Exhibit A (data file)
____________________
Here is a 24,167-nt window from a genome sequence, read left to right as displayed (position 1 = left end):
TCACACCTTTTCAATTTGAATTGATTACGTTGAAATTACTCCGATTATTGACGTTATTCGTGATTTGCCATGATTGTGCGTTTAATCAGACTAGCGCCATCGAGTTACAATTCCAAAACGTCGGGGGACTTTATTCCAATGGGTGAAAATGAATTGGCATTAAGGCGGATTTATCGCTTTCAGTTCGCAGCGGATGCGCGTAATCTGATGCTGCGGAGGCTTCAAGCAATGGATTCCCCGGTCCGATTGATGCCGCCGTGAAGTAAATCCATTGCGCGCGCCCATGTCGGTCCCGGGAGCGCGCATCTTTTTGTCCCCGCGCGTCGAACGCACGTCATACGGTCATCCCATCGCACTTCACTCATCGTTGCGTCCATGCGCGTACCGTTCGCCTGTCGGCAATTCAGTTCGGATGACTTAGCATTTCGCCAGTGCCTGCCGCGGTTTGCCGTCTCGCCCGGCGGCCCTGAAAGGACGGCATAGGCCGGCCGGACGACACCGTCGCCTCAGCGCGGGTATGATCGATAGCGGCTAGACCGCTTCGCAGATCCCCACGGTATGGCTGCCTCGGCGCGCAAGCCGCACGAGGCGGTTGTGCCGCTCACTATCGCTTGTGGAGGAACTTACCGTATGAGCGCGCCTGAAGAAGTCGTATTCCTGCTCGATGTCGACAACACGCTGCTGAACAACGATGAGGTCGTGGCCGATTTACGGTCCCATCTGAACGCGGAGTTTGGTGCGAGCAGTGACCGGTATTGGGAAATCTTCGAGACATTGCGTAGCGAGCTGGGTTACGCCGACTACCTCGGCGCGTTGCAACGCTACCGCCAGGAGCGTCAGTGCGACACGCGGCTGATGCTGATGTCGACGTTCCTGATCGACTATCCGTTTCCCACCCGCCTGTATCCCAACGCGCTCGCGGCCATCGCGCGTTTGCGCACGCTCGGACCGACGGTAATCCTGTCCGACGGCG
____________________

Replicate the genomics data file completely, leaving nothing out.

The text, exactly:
Here is a 24,167-nt window from a genome sequence, read left to right as displayed (position 1 = left end):
TCACACCTTTTCAATTTGAATTGATTACGTTGAAATTACTCCGATTATTGACGTTATTCGTGATTTGCCATGATTGTGCGTTTAATCAGACTAGCGCCATCGAGTTACAATTCCAAAACGTCGGGGGACTTTATTCCAATGGGTGAAAATGAATTGGCATTAAGGCGGATTTATCGCTTTCAGTTCGCAGCGGATGCGCGTAATCTGATGCTGCGGAGGCTTCAAGCAATGGATTCCCCGGTCCGATTGATGCCGCCGTGAAGTAAATCCATTGCGCGCGCCCATGTCGGTCCCGGGAGCGCGCATCTTTTTGTCCCCGCGCGTCGAACGCACGTCATACGGTCATCCCATCGCACTTCACTCATCGTTGCGTCCATGCGCGTACCGTTCGCCTGTCGGCAATTCAGTTCGGATGACTTAGCATTTCGCCAGTGCCTGCCGCGGTTTGCCGTCTCGCCCGGCGGCCCTGAAAGGACGGCATAGGCCGGCCGGACGACACCGTCGCCTCAGCGCGGGTATGATCGATAGCGGCTAGACCGCTTCGCAGATCCCCACGGTATGGCTGCCTCGGCGCGCAAGCCGCACGAGGCGGTTGTGCCGCTCACTATCGCTTGTGGAGGAACTTACCGTATGAGCGCGCCTGAAGAAGTCGTATTCCTGCTCGATGTCGACAACACGCTGCTGAACAACGATGAGGTCGTGGCCGATTTACGGTCCCATCTGAACGCGGAGTTTGGTGCGAGCAGTGACCGGTATTGGGAAATCTTCGAGACATTGCGTAGCGAGCTGGGTTACGCCGACTACCTCGGCGCGTTGCAACGCTACCGCCAGGAGCGTCAGTGCGACACGCGGCTGATGCTGATGTCGACGTTCCTGATCGACTATCCGTTTCCCACCCGCCTGTATCCCAACGCGCTCGCGGCCATCGCGCGTTTGCGCACGCTCGGACCGACGGTAATCCTGTCCGACGGCG